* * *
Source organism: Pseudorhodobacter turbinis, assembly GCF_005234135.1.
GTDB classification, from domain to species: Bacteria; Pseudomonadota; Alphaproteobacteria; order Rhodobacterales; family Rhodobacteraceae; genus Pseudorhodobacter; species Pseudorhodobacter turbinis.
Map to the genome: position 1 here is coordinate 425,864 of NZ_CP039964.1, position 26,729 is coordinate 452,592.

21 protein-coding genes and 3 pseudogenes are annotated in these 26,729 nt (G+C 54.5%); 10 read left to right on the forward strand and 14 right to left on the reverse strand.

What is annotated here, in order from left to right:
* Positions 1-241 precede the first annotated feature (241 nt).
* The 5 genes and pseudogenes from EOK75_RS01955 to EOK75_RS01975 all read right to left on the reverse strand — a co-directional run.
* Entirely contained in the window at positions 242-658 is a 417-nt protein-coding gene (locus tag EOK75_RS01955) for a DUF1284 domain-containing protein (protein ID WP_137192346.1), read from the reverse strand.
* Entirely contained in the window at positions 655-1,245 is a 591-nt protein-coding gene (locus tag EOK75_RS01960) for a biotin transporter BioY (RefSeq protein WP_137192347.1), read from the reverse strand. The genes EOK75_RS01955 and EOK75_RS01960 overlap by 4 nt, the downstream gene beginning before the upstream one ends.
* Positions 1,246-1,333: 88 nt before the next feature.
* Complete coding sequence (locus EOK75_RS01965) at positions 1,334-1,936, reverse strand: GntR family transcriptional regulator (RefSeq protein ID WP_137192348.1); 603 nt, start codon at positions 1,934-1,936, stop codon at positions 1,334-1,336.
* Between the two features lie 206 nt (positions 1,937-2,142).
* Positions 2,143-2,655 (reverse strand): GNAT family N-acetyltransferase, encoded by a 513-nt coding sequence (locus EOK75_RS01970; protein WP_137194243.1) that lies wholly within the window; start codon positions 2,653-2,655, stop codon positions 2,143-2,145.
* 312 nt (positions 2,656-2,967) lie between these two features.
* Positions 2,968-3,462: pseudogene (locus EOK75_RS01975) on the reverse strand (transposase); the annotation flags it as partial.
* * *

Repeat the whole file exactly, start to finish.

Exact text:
Source organism: Pseudorhodobacter turbinis, assembly GCF_005234135.1.
GTDB classification, from domain to species: Bacteria; Pseudomonadota; Alphaproteobacteria; order Rhodobacterales; family Rhodobacteraceae; genus Pseudorhodobacter; species Pseudorhodobacter turbinis.
Map to the genome: position 1 here is coordinate 425,864 of NZ_CP039964.1, position 26,729 is coordinate 452,592.

21 protein-coding genes and 3 pseudogenes are annotated in these 26,729 nt (G+C 54.5%); 10 read left to right on the forward strand and 14 right to left on the reverse strand.

What is annotated here, in order from left to right:
* Positions 1-241 precede the first annotated feature (241 nt).
* The 5 genes and pseudogenes from EOK75_RS01955 to EOK75_RS01975 all read right to left on the reverse strand — a co-directional run.
* Entirely contained in the window at positions 242-658 is a 417-nt protein-coding gene (locus tag EOK75_RS01955) for a DUF1284 domain-containing protein (protein ID WP_137192346.1), read from the reverse strand.
* Entirely contained in the window at positions 655-1,245 is a 591-nt protein-coding gene (locus tag EOK75_RS01960) for a biotin transporter BioY (RefSeq protein WP_137192347.1), read from the reverse strand. The genes EOK75_RS01955 and EOK75_RS01960 overlap by 4 nt, the downstream gene beginning before the upstream one ends.
* Positions 1,246-1,333: 88 nt before the next feature.
* Complete coding sequence (locus EOK75_RS01965) at positions 1,334-1,936, reverse strand: GntR family transcriptional regulator (RefSeq protein ID WP_137192348.1); 603 nt, start codon at positions 1,934-1,936, stop codon at positions 1,334-1,336.
* Between the two features lie 206 nt (positions 1,937-2,142).
* Positions 2,143-2,655 (reverse strand): GNAT family N-acetyltransferase, encoded by a 513-nt coding sequence (locus EOK75_RS01970; protein WP_137194243.1) that lies wholly within the window; start codon positions 2,653-2,655, stop codon positions 2,143-2,145.
* 312 nt (positions 2,656-2,967) lie between these two features.
* Positions 2,968-3,462: pseudogene (locus EOK75_RS01975) on the reverse strand (transposase); the annotation flags it as partial.